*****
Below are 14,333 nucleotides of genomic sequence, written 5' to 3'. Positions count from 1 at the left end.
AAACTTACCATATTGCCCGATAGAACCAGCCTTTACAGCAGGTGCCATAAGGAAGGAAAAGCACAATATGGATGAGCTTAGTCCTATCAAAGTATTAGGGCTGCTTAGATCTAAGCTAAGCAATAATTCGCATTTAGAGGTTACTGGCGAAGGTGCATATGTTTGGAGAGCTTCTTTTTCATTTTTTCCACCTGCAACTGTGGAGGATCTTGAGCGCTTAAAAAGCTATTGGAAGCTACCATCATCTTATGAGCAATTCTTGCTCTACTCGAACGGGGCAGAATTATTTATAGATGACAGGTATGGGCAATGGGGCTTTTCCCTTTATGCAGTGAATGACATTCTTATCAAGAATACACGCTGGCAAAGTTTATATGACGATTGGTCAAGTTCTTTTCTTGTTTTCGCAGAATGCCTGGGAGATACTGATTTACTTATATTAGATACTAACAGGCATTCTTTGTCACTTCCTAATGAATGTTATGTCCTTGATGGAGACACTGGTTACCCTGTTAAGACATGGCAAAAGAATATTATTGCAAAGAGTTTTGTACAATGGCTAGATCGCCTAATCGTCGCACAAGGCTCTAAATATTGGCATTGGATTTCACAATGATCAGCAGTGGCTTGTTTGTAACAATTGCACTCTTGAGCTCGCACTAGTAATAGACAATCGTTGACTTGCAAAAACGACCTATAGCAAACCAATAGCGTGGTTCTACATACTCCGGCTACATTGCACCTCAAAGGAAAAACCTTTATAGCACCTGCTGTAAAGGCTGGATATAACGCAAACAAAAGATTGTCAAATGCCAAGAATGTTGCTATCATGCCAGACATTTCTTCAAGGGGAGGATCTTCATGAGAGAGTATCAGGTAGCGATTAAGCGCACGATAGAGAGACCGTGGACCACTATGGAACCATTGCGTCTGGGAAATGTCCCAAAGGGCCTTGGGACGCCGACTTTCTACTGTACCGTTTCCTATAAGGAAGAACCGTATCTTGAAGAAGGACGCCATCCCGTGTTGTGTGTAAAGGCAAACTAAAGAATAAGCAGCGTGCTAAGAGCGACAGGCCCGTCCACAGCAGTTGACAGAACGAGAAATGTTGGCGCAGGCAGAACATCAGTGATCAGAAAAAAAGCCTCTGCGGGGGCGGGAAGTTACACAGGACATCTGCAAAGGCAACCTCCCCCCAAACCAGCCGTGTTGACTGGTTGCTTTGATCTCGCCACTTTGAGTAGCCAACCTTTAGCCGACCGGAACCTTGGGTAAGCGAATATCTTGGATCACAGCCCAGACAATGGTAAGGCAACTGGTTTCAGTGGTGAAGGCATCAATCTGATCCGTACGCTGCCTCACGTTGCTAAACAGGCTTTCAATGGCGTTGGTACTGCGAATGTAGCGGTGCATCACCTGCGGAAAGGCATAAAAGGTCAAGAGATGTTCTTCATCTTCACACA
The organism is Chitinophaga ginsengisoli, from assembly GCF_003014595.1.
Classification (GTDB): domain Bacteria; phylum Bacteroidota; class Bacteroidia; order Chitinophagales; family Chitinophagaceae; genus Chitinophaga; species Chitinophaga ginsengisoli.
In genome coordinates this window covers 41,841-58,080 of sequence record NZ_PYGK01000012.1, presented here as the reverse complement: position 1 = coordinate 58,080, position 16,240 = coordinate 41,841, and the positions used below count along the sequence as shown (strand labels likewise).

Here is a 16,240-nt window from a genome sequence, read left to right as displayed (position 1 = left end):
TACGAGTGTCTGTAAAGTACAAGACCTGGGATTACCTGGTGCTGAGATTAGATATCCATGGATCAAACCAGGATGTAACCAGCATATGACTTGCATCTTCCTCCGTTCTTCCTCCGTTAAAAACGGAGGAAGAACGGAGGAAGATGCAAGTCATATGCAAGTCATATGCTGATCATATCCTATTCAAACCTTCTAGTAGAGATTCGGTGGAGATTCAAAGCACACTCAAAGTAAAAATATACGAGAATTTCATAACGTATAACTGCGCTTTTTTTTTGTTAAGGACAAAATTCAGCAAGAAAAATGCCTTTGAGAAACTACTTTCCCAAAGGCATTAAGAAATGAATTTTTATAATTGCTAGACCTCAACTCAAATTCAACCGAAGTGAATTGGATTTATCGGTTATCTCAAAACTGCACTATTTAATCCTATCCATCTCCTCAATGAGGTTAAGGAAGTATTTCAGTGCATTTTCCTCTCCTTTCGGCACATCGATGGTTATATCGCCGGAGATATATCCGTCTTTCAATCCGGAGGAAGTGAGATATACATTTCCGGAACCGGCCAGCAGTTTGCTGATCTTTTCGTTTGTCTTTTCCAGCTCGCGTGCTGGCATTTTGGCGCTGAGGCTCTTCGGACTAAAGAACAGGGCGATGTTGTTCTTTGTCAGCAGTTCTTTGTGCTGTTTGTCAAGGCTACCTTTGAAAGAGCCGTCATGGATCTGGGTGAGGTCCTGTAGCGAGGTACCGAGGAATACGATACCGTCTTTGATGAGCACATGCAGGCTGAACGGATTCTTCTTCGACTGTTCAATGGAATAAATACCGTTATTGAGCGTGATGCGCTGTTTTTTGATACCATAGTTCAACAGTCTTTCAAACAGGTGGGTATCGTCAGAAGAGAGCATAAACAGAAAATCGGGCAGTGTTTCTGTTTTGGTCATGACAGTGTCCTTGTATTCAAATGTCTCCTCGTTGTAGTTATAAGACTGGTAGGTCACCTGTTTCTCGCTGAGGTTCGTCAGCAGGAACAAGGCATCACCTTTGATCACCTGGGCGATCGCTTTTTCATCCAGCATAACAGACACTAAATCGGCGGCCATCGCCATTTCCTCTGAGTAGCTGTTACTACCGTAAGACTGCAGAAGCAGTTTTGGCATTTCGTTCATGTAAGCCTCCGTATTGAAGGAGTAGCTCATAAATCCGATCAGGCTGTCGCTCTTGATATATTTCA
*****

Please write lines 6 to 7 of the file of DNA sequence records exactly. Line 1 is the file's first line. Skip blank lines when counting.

Here is a 16,240-nt window from a genome sequence, read left to right as displayed (position 1 = left end):
TACGAGTGTCTGTAAAGTACAAGACCTGGGATTACCTGGTGCTGAGATTAGATATCCATGGATCAAACCAGGATGTAACCAGCATATGACTTGCATCTTCCTCCGTTCTTCCTCCGTTAAAAACGGAGGAAGAACGGAGGAAGATGCAAGTCATATGCAAGTCATATGCTGATCATATCCTATTCAAACCTTCTAGTAGAGATTCGGTGGAGATTCAAAGCACACTCAAAGTAAAAATATACGAGAATTTCATAACGTATAACTGCGCTTTTTTTTTGTTAAGGACAAAATTCAGCAAGAAAAATGCCTTTGAGAAACTACTTTCCCAAAGGCATTAAGAAATGAATTTTTATAATTGCTAGACCTCAACTCAAATTCAACCGAAGTGAATTGGATTTATCGGTTATCTCAAAACTGCACTATTTAATCCTATCCATCTCCTCAATGAGGTTAAGGAAGTATTTCAGTGCATTTTCCTCTCCTTTCGGCACATCGATGGTTATATCGCCGGAGATATATCCGTCTTTCAATCCGGAGGAAGTGAGATATACATTTCCGGAACCGGCCAGCAGTTTGCTGATCTTTTCGTTTGTCTTTTCCAGCTCGCGTGCTGGCATTTTGGCGCTGAGGCTCTTCGGACTAAAGAACAGGGCGATGTTGTTCTTTGTCAGCAGTTCTTTGTGCTGTTTGTCAAGGCTACCTTTGAAAGAGCCGTCATGGATCTGGGTGAGGTCCTGTAGCGAGGTACCGAGGAATACGATACCGTCTTTGATGAGCACATGCAGGCTGAACGGATTCTTCTTCGACTGTTCAATGGAATAAATACCGTTATTGAGCGTGATGCGCTGTTTTTTGATACCATAGTTCAACAGTCTTTCAAACAGGTGGGTATCGTCAGAAGAGAGCATAAACAGAAAATCGGGCAGTGTTTCTGTTTTGGTCATGACAGTGTCCTTGTATTCAAATGTCTCCTCGTTGTAGTTATAAGACTGGTAGGTCACCTGTTTCTCGCTGAGGTTCGTCAGCAGGAACAAGGCATCACCTTTGATCACCTGGGCGATCGCTTTTTCATCCAGCATAACAGACACTAAATCGGCGGCCATCGCCATTTCCTCTGAGTAGCTGTTACTACCGTAAGACTGCAGAAGCAGTTTTGGCATTTCGTTCATGTAAGCCTCCGTATTGAAGGAGTAGCTCATAAATCCGATCAGGCTGTCGCTCTTGATATATTTCA